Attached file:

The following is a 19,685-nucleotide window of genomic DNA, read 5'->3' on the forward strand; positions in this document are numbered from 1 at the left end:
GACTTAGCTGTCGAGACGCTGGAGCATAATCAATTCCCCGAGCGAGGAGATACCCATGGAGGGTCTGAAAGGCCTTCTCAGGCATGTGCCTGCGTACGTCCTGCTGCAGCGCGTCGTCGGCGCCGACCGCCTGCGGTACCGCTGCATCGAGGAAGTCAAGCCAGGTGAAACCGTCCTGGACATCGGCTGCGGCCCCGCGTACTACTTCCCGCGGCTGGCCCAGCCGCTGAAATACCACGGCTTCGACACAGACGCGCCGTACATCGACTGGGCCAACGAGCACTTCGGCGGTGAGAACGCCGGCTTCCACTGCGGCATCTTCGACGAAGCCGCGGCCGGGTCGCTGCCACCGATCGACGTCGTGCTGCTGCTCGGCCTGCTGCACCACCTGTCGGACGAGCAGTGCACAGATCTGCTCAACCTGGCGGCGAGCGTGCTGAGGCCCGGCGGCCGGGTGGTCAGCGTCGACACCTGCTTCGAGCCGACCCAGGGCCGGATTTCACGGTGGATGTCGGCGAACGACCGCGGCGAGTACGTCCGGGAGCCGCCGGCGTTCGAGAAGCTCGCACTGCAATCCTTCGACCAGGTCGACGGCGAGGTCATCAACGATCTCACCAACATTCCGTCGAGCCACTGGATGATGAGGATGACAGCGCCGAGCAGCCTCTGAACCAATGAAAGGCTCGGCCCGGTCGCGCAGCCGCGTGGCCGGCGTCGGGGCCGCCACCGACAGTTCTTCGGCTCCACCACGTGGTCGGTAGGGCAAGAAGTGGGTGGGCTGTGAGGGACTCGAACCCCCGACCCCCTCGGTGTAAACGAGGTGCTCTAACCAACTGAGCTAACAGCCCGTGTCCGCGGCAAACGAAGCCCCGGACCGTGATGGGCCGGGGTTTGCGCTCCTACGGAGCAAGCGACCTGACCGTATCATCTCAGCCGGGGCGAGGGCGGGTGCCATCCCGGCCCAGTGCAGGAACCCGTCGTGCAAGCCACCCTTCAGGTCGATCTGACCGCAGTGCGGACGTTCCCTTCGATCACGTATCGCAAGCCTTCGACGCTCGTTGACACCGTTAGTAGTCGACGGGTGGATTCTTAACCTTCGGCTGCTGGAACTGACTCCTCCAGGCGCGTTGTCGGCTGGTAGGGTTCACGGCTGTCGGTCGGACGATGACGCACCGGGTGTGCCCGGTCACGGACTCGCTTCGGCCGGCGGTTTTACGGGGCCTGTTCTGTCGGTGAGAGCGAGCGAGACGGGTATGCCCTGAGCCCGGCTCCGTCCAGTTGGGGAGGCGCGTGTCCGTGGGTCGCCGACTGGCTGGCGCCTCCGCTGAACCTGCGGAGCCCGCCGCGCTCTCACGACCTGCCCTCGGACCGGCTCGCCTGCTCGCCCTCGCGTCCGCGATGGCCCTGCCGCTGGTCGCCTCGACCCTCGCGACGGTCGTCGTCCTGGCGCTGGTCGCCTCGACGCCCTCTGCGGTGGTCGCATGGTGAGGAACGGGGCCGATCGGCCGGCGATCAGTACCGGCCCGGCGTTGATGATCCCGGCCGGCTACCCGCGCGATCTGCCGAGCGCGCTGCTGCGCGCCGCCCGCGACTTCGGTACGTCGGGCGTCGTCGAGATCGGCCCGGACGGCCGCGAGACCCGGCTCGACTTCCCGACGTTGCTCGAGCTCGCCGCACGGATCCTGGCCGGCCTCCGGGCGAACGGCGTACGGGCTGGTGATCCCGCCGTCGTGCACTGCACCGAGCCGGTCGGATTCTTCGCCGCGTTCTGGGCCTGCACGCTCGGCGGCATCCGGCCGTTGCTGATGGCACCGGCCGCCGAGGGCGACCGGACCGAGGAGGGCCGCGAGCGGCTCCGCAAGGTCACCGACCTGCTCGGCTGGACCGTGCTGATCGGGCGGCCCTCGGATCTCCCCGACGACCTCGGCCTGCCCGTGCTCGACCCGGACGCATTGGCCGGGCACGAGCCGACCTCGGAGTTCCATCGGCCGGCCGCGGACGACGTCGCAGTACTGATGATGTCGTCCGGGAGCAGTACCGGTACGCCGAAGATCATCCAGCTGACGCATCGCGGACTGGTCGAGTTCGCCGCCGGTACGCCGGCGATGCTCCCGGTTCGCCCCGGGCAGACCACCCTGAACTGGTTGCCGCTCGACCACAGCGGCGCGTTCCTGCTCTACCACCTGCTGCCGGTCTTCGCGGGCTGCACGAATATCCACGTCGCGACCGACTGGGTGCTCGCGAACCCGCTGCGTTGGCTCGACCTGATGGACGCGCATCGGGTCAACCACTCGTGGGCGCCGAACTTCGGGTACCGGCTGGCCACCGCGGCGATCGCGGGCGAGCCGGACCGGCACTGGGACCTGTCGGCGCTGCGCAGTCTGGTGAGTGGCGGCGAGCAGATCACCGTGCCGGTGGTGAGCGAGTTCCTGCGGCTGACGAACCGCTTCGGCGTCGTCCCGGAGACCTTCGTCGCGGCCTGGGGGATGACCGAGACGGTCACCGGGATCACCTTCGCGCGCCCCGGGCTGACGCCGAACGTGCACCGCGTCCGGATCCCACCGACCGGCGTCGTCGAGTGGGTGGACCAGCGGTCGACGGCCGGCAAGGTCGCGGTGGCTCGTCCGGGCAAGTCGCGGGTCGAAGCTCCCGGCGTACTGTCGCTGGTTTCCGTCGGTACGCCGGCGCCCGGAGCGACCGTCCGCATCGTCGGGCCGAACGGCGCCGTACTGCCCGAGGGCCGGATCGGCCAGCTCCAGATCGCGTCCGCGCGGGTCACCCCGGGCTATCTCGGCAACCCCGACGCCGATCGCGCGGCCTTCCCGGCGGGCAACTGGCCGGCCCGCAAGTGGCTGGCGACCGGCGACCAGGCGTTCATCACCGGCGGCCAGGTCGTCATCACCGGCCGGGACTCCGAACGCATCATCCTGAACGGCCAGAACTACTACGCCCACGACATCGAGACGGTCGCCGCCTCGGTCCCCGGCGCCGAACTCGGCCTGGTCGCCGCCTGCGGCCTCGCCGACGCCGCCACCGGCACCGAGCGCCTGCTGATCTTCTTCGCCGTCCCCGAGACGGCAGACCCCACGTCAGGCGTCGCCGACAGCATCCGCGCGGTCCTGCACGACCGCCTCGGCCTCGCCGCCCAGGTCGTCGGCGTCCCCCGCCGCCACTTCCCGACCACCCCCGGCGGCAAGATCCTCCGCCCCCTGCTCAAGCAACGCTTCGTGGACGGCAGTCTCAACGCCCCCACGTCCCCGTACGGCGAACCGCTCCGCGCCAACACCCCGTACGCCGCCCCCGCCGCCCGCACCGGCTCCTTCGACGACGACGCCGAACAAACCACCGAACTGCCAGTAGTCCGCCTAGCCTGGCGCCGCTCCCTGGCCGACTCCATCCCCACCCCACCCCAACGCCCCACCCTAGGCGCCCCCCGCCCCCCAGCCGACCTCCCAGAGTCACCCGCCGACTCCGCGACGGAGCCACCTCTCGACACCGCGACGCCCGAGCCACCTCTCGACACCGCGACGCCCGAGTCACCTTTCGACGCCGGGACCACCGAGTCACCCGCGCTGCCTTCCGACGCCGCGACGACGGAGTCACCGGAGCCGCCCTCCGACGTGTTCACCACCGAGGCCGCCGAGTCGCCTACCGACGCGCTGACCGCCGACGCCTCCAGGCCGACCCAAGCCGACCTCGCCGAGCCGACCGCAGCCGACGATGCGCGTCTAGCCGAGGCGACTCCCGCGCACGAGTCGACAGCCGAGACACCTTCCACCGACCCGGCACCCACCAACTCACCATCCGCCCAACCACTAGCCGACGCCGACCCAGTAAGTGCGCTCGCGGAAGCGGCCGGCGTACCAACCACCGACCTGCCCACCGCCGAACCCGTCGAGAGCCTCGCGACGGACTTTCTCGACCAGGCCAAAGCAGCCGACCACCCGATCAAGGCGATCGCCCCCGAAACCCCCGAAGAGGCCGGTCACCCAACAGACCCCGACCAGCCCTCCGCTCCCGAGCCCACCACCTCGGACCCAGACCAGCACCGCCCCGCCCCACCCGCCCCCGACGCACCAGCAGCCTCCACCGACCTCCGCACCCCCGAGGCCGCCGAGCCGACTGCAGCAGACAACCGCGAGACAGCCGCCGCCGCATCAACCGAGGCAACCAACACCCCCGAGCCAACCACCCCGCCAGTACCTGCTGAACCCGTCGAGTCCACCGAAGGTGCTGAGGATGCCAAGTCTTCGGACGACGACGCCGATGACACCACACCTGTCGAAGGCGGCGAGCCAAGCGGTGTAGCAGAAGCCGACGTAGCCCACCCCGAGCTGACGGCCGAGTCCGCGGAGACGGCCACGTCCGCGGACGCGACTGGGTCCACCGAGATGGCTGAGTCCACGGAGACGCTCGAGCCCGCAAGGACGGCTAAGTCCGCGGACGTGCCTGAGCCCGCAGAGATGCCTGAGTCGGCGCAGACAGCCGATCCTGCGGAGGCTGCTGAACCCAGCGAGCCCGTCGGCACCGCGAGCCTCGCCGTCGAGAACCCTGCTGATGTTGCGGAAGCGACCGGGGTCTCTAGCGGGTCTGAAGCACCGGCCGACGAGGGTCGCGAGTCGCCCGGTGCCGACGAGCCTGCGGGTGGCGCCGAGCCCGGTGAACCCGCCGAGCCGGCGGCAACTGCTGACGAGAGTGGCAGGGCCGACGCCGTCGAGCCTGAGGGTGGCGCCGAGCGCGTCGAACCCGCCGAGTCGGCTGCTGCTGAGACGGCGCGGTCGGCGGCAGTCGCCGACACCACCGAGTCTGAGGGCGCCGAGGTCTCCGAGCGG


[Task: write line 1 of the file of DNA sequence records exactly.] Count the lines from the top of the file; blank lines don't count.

The following is a 19,685-nucleotide window of genomic DNA, read 5'->3' on the forward strand; positions in this document are numbered from 1 at the left end: